Castor oil, cactus leather and fabrics crafted from textile waste are slated to shape fashion at H&M.
Once the face of fast fashion, the apparel giant is quickly adding to its list of initiatives to support sustainability in the apparel sector.
The Swedish firm recently announced the launch of Innovation Stories, a series of capsules collectively aiming to promote the use of sustainable materials, technology and production processes across the garment industry.
“Our new concept continues H&M’s journey toward a sustainable and circular fashion system,” H&M creative director Ann-Sofie Johansson said in a statement. “Innovation Stories allows us to develop and grow, all while creating desirable and long-lasting pieces that we hope our customers will love and be proud of.”
The first collection, dubbed Science Story, will be available on HM.com from March 18 through April 1. Showcasing some of the latest “fabrications of the future,” the line will feature materials like Evo by Fulgar, a yarn made from all natural castor oil, as well as Desserto, a bio-based leather developed from cactus plants and Texloop‘s recycled textile fabrics. Prominent tags on the outside of the garments, which do double duty as design details, describe their material makeup.
The womenswear range will include spring staples like wide-leg white jeans—pumped up with a removable double waistband—along with a cropped white shirt with an oversized pocket, a cuffed tracksuit, cargo pants, cutout dresses, sports bras, blazers, hoodies and biker shorts. Bold and edgy accessories like heeled chartreuse strappy sandals and periwinkle blue sunglasses made from recycled plastic round out the range, complementing the collection’s minimalist clean lines.
“Innovation Stories is a platform that pushes our experimentation to the next level,” said Ella Soccorsi, concept designer for H&M. “The initiative encourages our work with scientists and developers and puts a spotlight on our progressive ideas.” Science Story, she added, is an “homage to the years of research and experiments behind these incredible materials.”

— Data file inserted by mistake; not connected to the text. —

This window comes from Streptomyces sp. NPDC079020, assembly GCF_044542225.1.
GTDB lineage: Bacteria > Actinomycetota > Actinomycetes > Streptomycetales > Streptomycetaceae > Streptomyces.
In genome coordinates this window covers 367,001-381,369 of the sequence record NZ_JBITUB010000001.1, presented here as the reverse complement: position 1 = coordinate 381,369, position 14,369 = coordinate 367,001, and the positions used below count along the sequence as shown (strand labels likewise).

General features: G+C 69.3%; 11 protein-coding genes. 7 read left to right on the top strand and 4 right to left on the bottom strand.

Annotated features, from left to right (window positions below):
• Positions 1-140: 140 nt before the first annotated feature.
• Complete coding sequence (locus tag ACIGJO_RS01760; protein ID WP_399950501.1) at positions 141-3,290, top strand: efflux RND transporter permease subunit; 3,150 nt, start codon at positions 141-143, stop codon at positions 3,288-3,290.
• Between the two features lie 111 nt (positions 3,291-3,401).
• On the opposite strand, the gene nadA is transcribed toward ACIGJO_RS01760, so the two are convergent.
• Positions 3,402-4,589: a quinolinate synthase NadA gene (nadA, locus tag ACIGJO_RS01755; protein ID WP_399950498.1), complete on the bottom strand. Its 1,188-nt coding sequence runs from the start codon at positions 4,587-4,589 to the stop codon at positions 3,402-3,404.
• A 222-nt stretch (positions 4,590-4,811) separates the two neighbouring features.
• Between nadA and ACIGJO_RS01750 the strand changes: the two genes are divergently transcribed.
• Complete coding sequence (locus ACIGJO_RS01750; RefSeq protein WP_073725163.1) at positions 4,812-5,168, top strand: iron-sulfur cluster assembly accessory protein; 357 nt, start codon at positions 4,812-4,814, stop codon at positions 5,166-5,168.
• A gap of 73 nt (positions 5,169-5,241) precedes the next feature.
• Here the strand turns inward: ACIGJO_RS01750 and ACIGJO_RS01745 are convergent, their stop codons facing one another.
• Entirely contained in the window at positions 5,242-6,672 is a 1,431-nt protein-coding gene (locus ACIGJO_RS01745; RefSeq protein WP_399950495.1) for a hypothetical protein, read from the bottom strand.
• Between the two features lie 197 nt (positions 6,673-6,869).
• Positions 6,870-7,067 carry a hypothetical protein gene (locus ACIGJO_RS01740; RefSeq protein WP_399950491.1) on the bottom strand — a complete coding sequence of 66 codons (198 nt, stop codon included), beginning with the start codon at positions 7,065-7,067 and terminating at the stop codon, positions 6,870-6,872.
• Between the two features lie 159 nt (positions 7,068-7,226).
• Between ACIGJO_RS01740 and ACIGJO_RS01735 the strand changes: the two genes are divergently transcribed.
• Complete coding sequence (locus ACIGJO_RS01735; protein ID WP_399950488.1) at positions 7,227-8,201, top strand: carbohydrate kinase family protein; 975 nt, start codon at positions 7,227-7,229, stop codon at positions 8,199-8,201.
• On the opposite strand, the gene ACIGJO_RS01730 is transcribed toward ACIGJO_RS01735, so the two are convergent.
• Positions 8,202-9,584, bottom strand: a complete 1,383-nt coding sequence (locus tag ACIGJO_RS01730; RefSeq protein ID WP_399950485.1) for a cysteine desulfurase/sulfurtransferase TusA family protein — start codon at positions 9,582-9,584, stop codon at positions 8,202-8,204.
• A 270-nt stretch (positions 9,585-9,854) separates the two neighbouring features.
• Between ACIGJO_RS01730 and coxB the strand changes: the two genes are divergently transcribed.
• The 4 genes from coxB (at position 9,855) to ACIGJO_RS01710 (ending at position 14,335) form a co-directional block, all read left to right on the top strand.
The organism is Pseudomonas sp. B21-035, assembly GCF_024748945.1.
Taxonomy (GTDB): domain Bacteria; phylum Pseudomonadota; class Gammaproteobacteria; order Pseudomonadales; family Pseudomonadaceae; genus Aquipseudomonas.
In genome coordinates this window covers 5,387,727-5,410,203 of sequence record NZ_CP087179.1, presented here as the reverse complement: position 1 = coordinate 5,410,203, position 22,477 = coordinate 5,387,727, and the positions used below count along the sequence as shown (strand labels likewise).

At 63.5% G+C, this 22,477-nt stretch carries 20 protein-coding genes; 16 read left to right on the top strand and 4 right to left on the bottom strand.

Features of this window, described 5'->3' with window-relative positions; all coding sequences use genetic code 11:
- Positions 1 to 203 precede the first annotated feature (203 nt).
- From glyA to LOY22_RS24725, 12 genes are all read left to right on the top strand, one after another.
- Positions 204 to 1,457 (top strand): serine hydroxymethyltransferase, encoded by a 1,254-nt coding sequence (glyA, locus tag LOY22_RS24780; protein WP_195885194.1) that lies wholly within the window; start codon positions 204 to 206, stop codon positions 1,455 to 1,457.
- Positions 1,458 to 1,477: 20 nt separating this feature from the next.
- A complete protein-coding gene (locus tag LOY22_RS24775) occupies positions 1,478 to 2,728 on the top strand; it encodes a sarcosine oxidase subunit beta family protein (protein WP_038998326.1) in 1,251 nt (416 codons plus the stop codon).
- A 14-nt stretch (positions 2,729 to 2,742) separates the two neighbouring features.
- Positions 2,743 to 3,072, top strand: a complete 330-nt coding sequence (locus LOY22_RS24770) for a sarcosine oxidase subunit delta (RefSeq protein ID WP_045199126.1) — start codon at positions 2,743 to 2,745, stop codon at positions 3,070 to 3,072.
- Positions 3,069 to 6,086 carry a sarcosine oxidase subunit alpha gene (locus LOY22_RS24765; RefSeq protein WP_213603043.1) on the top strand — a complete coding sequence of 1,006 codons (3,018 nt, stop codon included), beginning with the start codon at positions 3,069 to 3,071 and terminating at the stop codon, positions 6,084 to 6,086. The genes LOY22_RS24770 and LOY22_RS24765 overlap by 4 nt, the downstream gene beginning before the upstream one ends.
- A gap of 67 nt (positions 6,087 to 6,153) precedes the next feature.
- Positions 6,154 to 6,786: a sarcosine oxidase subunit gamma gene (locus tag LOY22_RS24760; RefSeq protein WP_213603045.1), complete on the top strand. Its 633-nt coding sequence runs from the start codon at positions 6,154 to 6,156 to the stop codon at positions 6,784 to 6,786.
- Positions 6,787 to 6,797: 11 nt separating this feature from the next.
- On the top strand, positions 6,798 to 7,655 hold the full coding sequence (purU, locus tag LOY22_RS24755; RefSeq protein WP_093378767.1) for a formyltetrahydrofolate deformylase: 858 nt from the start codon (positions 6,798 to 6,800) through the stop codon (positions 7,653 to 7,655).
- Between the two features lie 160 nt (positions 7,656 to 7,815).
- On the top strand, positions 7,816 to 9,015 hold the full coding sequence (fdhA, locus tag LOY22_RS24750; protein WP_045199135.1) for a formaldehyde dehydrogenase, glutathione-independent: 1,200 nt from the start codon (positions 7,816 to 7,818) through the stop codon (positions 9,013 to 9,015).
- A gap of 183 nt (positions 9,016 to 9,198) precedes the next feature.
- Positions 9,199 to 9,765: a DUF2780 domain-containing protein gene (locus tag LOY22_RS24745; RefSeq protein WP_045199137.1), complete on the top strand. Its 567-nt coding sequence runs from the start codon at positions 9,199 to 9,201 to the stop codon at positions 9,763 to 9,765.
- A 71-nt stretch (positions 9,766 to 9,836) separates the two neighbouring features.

Mexico-based Desserto’s cactus-based leather, for example, won the Green Product Award in 2020, and will be used in Science Story’s heeled sandals. The material replicates the softness and durability of animal hide, but cuts down on environmental impact. Unlike cattle cultivation and leather tanning—both water-intensive processes—the nopal cactus varieties grown by Desserto’s agricultural partner have modest water requirements and flourish without irrigation. The material is also a renewable resource, as mature leaves are harvested without damaging the plants. The leaves are dried naturally and cured using a blend of heavy metal, phthalate and dye-free chemicals to give them the look and feel of natural leather.
Innovation Stories is just one of H&M’s recently debuted sustainability-focused product lines. Just three months ago, the company launched another initiative geared toward building sustainable products and encouraging mindful consumption. A membership-based brand called Singular Society, which deals in high-quality, responsibly made wardrobe essentials and homewares, opened its virtual doors in December in a number of European locales. The microsite sources a rotating selection of goods directly from ethical and sustainable manufacturers across the globe, and site members must pay for monthly access to the deals, which are priced at cost.